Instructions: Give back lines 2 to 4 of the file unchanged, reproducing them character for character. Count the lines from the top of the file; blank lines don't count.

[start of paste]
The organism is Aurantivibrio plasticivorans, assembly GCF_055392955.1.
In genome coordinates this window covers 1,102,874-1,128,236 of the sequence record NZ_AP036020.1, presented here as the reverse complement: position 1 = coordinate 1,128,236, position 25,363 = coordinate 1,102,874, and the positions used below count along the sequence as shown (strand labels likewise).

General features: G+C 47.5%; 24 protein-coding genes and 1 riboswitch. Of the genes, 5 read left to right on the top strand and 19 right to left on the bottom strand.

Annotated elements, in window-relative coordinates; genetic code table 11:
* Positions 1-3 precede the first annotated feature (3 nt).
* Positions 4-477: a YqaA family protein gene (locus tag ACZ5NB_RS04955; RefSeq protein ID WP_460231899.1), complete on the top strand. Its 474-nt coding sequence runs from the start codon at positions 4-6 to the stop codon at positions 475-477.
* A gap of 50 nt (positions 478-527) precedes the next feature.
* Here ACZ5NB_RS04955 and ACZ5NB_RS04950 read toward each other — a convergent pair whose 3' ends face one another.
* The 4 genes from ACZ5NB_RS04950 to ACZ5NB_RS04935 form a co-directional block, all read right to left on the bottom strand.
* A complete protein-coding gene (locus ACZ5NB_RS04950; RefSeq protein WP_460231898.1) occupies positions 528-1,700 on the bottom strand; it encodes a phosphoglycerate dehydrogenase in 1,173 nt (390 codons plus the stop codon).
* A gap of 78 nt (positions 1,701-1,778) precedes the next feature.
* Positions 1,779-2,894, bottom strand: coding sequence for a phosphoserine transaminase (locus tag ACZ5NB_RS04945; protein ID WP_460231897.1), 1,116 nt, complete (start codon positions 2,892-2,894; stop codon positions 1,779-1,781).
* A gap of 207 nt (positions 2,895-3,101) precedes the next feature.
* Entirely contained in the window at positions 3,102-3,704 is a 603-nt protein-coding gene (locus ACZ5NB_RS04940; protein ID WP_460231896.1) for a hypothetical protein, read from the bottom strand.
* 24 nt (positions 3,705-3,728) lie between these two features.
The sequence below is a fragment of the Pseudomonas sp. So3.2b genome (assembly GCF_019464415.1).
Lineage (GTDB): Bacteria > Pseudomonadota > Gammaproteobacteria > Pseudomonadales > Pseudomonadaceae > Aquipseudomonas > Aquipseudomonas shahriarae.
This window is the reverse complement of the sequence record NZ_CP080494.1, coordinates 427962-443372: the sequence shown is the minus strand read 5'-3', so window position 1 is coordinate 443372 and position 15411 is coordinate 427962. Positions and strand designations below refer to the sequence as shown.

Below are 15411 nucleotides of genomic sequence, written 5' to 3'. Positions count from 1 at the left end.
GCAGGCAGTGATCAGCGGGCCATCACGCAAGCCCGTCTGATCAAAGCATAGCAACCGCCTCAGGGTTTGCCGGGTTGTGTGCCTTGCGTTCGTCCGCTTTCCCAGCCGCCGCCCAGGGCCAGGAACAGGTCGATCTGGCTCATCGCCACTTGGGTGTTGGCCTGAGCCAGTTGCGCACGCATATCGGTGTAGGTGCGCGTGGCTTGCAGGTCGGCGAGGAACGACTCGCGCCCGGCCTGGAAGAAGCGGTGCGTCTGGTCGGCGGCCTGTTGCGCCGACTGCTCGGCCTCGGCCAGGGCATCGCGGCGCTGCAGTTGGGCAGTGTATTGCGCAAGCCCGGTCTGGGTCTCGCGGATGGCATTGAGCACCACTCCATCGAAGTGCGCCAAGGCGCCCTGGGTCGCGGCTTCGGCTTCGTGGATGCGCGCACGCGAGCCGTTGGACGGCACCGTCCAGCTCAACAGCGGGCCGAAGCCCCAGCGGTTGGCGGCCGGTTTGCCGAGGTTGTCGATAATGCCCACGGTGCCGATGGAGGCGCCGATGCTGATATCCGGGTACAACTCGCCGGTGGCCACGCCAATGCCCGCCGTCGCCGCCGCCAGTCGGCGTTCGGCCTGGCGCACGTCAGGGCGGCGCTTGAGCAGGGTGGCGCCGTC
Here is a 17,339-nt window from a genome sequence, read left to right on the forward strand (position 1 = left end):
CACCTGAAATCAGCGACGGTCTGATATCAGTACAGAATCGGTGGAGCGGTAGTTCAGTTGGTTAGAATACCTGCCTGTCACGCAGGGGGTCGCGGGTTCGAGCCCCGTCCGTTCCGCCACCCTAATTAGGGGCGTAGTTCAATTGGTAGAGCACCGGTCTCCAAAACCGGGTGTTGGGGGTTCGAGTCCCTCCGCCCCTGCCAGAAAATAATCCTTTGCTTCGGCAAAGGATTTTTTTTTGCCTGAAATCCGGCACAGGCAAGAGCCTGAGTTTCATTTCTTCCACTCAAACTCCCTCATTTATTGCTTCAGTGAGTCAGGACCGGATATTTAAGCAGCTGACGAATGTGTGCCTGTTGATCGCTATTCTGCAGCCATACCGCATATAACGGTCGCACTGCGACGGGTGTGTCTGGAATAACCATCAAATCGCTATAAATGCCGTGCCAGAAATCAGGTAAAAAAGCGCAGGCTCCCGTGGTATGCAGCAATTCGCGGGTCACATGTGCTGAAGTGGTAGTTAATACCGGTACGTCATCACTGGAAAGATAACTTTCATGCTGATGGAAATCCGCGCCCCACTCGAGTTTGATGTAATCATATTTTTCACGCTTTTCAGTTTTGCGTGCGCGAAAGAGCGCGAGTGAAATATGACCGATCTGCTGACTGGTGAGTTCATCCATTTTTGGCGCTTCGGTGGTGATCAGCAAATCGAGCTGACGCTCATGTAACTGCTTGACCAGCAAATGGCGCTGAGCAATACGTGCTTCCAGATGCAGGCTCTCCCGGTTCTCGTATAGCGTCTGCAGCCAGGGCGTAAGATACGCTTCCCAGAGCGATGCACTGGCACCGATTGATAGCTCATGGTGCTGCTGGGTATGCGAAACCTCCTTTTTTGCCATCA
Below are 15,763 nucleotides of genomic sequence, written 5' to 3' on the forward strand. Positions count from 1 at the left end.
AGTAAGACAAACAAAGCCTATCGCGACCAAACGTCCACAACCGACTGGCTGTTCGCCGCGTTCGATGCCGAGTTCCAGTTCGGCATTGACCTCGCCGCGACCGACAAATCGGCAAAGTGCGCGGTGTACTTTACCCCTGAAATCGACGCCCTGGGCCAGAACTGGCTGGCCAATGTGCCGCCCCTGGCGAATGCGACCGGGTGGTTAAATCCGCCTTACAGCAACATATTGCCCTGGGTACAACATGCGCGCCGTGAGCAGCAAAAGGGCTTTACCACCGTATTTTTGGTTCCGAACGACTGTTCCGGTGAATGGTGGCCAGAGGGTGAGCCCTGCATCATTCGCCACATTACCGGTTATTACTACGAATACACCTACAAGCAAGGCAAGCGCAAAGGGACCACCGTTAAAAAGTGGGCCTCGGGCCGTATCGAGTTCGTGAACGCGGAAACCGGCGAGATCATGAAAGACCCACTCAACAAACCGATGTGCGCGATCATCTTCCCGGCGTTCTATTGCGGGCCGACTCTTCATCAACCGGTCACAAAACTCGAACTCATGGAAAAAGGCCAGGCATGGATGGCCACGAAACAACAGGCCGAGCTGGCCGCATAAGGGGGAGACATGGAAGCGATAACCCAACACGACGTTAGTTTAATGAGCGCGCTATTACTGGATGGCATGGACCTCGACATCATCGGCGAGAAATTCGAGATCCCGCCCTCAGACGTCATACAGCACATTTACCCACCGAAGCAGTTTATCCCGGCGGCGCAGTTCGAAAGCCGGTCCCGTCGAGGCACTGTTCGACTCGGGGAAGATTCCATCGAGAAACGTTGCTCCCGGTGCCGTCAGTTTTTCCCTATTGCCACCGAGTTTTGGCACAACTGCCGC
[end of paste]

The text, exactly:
In genome coordinates this window covers 1,102,874-1,128,236 of the sequence record NZ_AP036020.1, presented here as the reverse complement: position 1 = coordinate 1,128,236, position 25,363 = coordinate 1,102,874, and the positions used below count along the sequence as shown (strand labels likewise).

General features: G+C 47.5%; 24 protein-coding genes and 1 riboswitch. Of the genes, 5 read left to right on the top strand and 19 right to left on the bottom strand.

Annotated elements, in window-relative coordinates; genetic code table 11: